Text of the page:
Getting diversity into Sci-Fi/Fantasy
In early Sept., I began posts on cultural appropriation, Young Adult Sci-Fi/Fantasy and latino lit. Here's more follow-up to that. If you're a brown writer reader or publisher/editor, you should check out Stacy Whitman's Grimoir series that began with Beyond Orcs and Elves: Diversity in Science Fiction and Fantasy for Young Readers
Whitman is publisher of Tu Books, an imprint of Lee & Low Books that publishes fantasy, science fiction, and mystery for children and young adults. To give you an idea of why you should check it out, here's excerpts:
"SF [science fiction, but let’s include fantasy too] has either totally ignored women or presented them as squeaking dolls subject to instant rape by monsters—or old-maid scientists desexed by hypertrophy of the intellectual organs—or, at best, loyal little wives or mistresses of accomplished heroes. Male elitism has run rampant in SF. But is it only male elitism? Isn’t the “subjection of women” in SF merely a symptom of a whole which is authoritarian, power-worshiping, and intensely parochial?"
Whitman surveys "Old-school epic fantasy," i.e., white male-dominated, that has lists of such "good" novels.
The second part of the series, gets more into the question of minority readers and topics. In the video by author Chimamanda Adichie, called “The Dangers of a Single Story,” you'll find this:
"She talks of how, when she was growing up in Nigeria (it was Nigeria, right? The books she read most often (always?) featured white kids who ate apples. So when she started to write, she wrote stories about white people who ate apples, even though she had never seen an apple. - A powerful talk about the importance of finding your own voice as a writer and how important to our body of literature a wide variety of voices is."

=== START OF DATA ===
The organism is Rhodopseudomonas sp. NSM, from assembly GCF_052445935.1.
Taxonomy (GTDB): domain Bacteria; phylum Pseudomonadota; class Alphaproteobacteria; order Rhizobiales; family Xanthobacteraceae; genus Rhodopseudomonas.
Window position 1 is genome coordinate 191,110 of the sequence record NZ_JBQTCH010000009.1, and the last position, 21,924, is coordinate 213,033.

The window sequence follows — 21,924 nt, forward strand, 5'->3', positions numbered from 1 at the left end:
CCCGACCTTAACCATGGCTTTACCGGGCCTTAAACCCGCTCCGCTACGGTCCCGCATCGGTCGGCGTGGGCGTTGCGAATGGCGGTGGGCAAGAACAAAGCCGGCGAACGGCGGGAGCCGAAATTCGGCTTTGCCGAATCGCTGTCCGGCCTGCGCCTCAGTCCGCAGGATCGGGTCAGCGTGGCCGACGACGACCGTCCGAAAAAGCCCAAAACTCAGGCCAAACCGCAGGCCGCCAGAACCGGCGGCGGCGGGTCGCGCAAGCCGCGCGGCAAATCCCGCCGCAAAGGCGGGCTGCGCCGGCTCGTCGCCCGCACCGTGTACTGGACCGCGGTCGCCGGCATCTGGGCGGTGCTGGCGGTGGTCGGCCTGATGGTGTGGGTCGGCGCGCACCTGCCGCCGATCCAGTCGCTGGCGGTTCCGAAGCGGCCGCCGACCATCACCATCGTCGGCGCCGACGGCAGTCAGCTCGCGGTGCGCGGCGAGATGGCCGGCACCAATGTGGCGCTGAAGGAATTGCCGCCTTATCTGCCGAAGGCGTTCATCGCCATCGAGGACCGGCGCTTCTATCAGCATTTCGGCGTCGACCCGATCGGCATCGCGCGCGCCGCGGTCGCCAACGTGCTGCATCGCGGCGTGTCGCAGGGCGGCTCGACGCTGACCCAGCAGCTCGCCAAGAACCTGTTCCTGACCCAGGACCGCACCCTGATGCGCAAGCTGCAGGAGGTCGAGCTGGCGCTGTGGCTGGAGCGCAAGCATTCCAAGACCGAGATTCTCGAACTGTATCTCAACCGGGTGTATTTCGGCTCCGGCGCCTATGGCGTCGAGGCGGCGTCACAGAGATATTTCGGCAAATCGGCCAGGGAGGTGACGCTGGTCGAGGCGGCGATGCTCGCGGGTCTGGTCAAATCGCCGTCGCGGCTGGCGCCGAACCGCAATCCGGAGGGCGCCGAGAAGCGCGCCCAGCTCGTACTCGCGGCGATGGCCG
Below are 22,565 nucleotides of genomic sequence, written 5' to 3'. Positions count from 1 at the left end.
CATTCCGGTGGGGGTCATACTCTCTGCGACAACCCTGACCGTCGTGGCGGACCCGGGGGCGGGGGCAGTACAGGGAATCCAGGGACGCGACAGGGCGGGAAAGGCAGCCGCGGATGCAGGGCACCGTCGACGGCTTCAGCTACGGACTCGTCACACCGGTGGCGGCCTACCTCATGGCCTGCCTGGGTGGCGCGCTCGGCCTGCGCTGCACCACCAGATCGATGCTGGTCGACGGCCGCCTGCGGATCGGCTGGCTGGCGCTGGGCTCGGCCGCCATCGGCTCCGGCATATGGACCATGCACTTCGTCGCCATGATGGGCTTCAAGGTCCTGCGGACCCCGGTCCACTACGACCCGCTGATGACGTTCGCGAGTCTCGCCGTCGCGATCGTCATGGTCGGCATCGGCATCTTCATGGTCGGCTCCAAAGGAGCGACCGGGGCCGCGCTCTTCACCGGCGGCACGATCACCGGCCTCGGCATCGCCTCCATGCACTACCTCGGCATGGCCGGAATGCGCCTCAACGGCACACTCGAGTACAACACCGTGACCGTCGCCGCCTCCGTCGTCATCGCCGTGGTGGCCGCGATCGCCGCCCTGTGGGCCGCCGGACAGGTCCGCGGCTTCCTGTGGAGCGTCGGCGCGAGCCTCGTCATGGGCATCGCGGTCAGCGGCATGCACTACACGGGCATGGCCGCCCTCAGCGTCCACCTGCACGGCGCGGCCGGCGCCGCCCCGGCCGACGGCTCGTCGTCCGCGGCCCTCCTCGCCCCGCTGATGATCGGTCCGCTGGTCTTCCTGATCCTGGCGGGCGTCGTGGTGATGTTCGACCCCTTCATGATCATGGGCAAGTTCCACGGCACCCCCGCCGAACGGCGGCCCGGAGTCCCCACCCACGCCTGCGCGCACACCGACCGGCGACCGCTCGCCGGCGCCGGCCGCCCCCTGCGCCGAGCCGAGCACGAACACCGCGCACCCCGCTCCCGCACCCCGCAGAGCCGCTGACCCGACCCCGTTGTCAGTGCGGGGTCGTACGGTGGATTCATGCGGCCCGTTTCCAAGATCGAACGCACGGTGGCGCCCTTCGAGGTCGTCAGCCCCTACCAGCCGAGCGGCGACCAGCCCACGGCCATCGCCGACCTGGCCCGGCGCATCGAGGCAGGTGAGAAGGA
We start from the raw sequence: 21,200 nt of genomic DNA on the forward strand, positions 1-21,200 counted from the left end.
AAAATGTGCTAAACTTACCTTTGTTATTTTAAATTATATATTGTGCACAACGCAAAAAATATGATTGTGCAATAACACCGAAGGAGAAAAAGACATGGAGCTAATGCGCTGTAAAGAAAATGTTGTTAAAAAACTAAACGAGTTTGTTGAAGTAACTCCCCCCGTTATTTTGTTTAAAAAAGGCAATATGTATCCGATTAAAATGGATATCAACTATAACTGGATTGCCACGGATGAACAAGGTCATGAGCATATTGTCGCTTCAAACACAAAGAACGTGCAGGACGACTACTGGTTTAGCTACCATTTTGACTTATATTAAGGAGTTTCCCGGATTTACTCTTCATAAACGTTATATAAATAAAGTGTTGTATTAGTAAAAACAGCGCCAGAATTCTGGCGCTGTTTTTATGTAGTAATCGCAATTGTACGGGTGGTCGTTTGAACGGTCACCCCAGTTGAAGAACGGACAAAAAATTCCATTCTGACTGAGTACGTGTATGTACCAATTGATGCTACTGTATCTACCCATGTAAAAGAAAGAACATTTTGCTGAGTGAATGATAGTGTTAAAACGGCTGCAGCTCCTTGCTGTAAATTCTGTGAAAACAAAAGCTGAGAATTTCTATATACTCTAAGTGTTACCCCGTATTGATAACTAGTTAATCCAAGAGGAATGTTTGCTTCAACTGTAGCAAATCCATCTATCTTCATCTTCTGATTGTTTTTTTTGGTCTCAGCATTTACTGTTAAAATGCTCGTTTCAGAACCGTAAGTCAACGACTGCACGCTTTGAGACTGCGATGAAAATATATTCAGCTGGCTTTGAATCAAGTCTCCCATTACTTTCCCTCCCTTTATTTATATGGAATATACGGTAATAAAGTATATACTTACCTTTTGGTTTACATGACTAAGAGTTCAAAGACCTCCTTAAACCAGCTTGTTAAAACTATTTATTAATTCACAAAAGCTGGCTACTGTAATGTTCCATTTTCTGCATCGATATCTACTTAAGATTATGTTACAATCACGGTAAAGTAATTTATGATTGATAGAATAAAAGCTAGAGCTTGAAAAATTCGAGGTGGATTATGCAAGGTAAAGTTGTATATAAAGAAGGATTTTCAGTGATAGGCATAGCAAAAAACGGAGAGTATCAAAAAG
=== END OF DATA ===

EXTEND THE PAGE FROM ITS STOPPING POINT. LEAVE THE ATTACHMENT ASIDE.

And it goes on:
Next comes, "Black books don't sell? In a world in which Will Smith and Denzel Washington are doing just fine, why is this a problem in our books? There’s a lot of work to do in making sure that kids in poverty also see themselves mirrored in books."
"We often talk in multicultural book circles about the idea of mirrors and windows—mirrors to see your own experience reflected back, windows to see into another world. Author Zetta Elliott recently added a dimension to that which I like, the idea of “sliding glass doors” to walk in and experience someone else’s world. That’s what reading is, isn’t it? That’s where true interculturalism begins."
I'll highlight points from that third installment next week.
Young Adult books in 2014?
Over at About.com's Young Adult Books, Children's Books Guide, Elizabeth Kennedy interviews the president of the Young Adult Library Services Association (part of the American Library Association) about trends in teen reading for the coming year. Among others things, is this:
"I've been at publishing previews where the books written with female protagonists outweighs books with boy protagonist 9 out of 10 times. Ditto for books with characters of color or written by characters of color. So the publishing market has definitely fallen into a rut, and they're missing out on drawing new readers.
By Monday I will have attended 3 writers conferences and a four-day writer's retreat within 5 weeks. I'm whipped. So. . .
Es todo, hoy,